The challenge is similar — and perhaps worse — in self-defense, he says. “Very few people who haven’t trained extensively in martial arts would be able to do this on the street. For the untrained or those who have just trained a little, self-defense is never as straightforward as they imagine because the techniques they end up trying don’t always work. And that brings us back to the importance of having a backup plan.”
The best way for anyone below the rank of black belt to overcome the aforementioned obstacles is to train with a clear focus on the fundamental techniques of his or her art, Ricardo Liborio says. “That means repeating the basic moves that are known to happen a lot in the type of fights you’re preparing for. Those moves have to be in your muscle memory. That’s your No. 1 priority.”
Black Belt teamed up with Jean Jacques Machado
to create the Grappler's Handbook: Gi and No-Gi
Techniques DVD set. Order your copy now!
After that, start adding a second movement and then a third movement that you might be able to transition to should that initial go-to technique fail, he says. “Practice them in the dojo, paying attention to your actions and your opponent’s reactions. Your goal is to learn how to read the other person, read his movements, read his emotions.
“This is how you build up a few ‘choreographies’ in your brain and begin putting them in your muscle memory, too. It’s also how you build the knowledge and skills you need to make them happen and, more importantly, to function the same way in unfamiliar situations. It gives you the ability to pick and choose what you do in a fight.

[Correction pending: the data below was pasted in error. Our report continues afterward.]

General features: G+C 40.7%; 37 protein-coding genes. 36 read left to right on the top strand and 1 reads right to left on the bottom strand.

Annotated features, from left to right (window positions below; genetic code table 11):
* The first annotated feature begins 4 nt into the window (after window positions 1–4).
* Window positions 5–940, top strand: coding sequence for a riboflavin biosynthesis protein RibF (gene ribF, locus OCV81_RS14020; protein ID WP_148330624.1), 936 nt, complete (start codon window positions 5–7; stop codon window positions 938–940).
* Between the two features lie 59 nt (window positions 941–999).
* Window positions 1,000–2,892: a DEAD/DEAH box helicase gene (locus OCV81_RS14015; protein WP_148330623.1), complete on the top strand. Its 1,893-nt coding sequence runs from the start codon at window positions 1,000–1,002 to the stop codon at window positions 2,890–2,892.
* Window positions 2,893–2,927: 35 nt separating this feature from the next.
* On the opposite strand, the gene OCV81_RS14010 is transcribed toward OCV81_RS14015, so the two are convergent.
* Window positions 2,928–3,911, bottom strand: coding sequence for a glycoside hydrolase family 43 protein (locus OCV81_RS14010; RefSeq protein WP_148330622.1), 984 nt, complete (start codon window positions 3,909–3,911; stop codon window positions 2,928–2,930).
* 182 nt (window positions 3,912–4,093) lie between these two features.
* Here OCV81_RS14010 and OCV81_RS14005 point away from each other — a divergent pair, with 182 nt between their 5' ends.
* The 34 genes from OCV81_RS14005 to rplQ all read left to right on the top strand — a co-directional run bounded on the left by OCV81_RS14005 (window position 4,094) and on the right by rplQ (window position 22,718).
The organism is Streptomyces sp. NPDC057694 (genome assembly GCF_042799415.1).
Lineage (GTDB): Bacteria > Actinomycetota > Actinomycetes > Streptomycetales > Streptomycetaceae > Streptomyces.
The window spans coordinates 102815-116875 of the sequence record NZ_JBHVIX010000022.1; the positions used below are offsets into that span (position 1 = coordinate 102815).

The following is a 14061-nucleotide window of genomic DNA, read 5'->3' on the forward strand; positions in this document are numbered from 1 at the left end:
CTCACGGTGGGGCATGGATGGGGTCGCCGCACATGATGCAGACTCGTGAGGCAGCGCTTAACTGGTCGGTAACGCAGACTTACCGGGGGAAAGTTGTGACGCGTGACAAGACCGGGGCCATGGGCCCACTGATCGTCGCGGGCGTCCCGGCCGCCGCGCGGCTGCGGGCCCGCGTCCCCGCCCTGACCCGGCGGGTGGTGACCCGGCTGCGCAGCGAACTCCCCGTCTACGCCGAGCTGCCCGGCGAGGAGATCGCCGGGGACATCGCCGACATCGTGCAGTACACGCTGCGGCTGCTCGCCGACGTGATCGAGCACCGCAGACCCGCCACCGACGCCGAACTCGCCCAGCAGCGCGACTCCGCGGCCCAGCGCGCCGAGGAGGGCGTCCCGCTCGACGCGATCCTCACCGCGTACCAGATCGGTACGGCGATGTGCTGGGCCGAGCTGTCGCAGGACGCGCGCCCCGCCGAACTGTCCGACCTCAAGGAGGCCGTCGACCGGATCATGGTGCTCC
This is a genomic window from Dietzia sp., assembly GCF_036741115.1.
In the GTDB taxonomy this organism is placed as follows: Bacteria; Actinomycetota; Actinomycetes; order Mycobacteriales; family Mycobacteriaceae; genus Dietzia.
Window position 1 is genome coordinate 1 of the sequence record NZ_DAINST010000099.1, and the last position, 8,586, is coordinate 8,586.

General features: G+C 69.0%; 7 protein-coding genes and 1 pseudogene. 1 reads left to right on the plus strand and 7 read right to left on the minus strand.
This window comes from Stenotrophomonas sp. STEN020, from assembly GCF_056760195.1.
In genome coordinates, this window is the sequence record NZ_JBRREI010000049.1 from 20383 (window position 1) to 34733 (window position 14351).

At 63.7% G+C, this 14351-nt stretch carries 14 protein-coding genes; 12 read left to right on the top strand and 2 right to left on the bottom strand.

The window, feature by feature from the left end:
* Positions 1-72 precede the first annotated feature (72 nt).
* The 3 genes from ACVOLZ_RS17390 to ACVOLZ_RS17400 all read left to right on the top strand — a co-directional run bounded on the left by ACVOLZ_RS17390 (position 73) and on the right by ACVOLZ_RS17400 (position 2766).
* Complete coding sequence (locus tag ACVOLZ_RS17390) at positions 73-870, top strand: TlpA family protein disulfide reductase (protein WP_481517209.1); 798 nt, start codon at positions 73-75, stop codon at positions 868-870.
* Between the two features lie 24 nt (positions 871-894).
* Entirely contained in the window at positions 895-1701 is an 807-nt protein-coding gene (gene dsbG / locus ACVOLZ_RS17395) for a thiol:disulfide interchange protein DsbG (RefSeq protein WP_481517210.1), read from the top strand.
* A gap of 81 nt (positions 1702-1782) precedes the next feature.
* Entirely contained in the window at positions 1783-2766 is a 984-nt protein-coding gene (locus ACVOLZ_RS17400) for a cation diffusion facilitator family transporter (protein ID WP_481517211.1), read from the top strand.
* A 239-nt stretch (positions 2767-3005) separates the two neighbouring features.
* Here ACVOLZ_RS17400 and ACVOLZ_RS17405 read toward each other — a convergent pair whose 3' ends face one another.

“Here, I have to add that you can have all the skills in the world, but if you’re not physically fit, you’re going to struggle with making this work. That’s especially true when you’re facing someone who’s stronger and/or younger and your first technique doesn’t work. In those cases, you have to win by knowledge and by instinct — but you can’t do that if you’re out of gas.”
To improve your acumen in combat, you’ll eventually want to use trickery. “At higher levels in the martial arts, you need to play games with your opponent to set things up,” Ricardo Liborio says. “Maybe you need to attack an arm to get his neck. Maybe you attack his neck to get an arm. Maybe you attack both at the same time — whatever chance you have, take it.
“But to be successful at that, it all has to be structured in your mind. That means you must be prepared. You need to have a good comprehension of the moves and positions so you know which techniques can work together. And for that, you need to do what your instructor or coach says.”